Tyson Foods was recently hit with a securities class action lawsuit alleging that the company made misleading statements and did not disclose information crucial to its ongoing business operations. To learn more this case, visit Battea’s Tyson case summary.
Specifically, the class action suit claims that Tyson Foods and other companies in its field were conspiring for some time to manipulate the price of broiler chickens. This process allegedly began in 2008, but evidence didn’t begin to surface until earlier this year. Multiple news outlets have reported on the issue to this point, and it may have recently led Tyson to replace its chief executive officer.
The suit has a class period from Nov. 23, 2015, to Oct. 6, 2016.
As early as January, 2016, there were questions in the industry as to whether a number of major players in the poultry market were manipulating prices on the Georgia Dock, a livestock price index, according to a report from The Wall Street Journal. While other aspects of the market were somewhat down, companies including Tyson – which helped to set the Georgia Dock in the first place – were still doing well. The Georgia Dock – compiled by the Georgia Department of Agriculture based on prices from nine major producers in the state – showed the price of whole chickens at $1.13 per pound around the beginning of the year, while other industry standards had them closer to a maximum of 85 cents.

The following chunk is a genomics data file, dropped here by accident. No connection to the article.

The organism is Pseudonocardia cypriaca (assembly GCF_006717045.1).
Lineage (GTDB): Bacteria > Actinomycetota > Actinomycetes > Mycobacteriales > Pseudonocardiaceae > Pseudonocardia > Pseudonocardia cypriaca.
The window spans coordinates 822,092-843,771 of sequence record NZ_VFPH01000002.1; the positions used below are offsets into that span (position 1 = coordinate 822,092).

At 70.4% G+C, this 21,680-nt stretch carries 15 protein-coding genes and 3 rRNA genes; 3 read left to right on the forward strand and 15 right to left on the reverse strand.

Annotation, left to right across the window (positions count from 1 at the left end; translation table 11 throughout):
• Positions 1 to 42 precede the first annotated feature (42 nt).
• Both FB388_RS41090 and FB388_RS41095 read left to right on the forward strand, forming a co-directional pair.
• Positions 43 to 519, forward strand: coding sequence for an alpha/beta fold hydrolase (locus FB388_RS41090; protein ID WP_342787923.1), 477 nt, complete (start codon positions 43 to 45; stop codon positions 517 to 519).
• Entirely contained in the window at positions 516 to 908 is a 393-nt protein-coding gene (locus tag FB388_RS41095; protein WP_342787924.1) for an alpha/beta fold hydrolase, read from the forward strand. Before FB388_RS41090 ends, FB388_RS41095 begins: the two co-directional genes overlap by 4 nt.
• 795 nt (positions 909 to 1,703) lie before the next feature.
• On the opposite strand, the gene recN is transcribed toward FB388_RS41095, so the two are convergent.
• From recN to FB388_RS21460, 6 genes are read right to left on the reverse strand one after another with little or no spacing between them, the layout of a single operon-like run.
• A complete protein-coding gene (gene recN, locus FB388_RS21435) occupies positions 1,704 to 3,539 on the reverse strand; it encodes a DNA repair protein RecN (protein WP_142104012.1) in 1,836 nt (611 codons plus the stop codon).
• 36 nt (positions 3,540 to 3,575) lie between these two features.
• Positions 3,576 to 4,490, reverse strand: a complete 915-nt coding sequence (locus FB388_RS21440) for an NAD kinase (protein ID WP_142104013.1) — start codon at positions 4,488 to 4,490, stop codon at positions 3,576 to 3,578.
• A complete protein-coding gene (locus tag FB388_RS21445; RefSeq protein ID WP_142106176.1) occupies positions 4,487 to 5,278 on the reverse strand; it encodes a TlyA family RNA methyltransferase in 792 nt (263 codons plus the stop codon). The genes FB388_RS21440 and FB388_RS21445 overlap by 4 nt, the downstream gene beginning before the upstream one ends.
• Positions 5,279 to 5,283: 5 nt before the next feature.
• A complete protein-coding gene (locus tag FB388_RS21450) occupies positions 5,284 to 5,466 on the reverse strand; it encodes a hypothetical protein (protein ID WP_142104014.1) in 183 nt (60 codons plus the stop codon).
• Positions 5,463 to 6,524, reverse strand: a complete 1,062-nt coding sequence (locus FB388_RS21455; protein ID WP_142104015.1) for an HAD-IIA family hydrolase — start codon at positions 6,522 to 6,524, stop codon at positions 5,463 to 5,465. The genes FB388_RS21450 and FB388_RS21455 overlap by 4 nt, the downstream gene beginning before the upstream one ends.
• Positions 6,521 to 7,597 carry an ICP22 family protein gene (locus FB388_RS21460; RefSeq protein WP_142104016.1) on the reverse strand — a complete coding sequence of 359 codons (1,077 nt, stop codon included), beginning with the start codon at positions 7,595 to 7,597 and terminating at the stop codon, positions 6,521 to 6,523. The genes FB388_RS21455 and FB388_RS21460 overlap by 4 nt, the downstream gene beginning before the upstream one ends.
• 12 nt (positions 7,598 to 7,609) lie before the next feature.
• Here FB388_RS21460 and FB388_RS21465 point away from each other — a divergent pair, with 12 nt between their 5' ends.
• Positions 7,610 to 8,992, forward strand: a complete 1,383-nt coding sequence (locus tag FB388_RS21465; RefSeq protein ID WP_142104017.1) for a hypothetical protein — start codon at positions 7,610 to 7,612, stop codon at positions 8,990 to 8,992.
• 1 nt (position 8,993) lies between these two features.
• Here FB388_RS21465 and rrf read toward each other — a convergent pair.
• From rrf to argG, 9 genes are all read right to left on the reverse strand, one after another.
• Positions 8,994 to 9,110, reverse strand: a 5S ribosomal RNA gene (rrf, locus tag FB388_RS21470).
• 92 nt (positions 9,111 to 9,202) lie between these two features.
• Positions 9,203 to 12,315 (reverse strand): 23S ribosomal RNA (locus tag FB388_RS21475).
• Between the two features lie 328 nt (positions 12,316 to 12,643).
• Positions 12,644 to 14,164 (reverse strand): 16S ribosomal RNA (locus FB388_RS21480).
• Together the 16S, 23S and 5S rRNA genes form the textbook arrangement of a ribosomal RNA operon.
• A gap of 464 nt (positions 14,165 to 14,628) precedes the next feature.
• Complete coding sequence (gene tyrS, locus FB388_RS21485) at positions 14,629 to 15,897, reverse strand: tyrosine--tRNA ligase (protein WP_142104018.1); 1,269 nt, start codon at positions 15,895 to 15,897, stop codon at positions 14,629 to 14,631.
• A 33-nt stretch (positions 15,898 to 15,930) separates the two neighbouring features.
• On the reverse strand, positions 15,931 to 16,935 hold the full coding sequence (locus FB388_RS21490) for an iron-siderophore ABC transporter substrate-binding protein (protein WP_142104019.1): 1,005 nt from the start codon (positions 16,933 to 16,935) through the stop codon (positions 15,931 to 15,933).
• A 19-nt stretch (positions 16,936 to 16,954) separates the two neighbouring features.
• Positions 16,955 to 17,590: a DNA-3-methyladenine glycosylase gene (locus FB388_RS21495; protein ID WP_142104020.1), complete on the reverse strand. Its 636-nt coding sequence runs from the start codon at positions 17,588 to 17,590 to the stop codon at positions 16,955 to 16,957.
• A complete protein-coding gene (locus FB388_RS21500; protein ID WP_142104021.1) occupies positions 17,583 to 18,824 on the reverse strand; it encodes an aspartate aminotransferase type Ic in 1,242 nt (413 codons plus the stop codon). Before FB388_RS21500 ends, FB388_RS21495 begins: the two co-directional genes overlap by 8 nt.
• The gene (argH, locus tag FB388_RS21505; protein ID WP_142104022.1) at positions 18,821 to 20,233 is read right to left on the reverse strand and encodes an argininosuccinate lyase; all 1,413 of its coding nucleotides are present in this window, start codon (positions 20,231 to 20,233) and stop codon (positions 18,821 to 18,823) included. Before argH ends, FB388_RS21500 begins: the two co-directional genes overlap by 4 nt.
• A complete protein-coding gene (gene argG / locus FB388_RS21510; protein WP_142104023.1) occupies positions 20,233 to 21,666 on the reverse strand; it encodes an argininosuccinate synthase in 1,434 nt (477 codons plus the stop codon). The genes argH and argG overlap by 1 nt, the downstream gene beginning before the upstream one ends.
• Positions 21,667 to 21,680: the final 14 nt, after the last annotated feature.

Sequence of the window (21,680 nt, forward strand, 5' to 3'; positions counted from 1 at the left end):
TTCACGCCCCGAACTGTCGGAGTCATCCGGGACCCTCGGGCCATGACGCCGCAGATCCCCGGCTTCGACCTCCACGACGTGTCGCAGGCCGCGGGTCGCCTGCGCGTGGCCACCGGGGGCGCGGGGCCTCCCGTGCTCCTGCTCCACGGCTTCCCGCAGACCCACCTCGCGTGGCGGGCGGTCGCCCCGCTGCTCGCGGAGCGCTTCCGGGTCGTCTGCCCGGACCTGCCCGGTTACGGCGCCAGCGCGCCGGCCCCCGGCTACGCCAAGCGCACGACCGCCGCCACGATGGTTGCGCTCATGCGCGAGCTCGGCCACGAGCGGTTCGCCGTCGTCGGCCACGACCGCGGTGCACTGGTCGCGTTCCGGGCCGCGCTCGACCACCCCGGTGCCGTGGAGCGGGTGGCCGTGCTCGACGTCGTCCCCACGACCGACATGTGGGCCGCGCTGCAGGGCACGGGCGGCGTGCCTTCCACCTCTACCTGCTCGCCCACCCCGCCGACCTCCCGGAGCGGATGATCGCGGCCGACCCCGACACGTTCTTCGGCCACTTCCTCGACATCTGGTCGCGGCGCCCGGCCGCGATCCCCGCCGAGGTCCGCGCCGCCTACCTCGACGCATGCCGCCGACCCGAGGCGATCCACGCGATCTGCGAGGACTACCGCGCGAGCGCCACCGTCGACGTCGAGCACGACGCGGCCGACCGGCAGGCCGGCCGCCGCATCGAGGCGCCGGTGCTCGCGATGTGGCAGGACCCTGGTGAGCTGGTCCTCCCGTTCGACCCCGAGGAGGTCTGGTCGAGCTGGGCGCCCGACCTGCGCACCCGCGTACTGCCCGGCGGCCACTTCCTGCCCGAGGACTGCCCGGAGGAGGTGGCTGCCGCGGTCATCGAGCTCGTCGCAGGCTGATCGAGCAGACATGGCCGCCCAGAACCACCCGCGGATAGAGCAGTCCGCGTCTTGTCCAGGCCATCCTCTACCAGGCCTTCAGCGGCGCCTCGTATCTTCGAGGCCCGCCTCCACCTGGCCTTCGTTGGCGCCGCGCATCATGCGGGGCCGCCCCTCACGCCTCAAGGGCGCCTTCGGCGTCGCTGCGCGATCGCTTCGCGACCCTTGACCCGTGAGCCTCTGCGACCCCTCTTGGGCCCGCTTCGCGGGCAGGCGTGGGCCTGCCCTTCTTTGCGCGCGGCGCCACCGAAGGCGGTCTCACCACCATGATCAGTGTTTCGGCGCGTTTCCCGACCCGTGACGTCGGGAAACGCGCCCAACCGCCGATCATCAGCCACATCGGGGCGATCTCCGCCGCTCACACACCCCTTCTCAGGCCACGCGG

However, as the whispers about the issue got a bit louder in early autumn, one analyst cut his company’s Tyson rating to “sell” because of mounting evidence from an industry lawsuit that the alleged price manipulation may have dated back years, according to USA Today. However, Tyson stridently disputed those claims.
“While we don’t normally make substantive comments regarding pending litigation, we dispute the allegations in the complaints as well as the speculative conclusions reached by the analyst, and we will defend ourselves in court,” a Tyson statement at the time said.
All of these issues recently came to a head, prompting the Tyson stock price to slide appreciably in a short time period, according to MarketWatch. The company said that change had little to do with the decision to swap chief executives. Chicken is, however, the largest source of the company’s profits.
How the stock price fared
Tyson started the year with a stock price of just $53.33 per share, but that number rose steadily for much of 2016. It reached a peak of $76.76 per share in late September, and only started to dip below $70 again in November. However, the price dropped about $10 on Nov. 19, sliding to $57.60 from the previous day’s $67.36. However, even the former number was up considerably from the lowest point observed in the past 52 weeks – $48.52 per share in November last year.
For more information on this case or other class action litigations, please contact Adam Foulke at 203-987-4949 or email@example.com.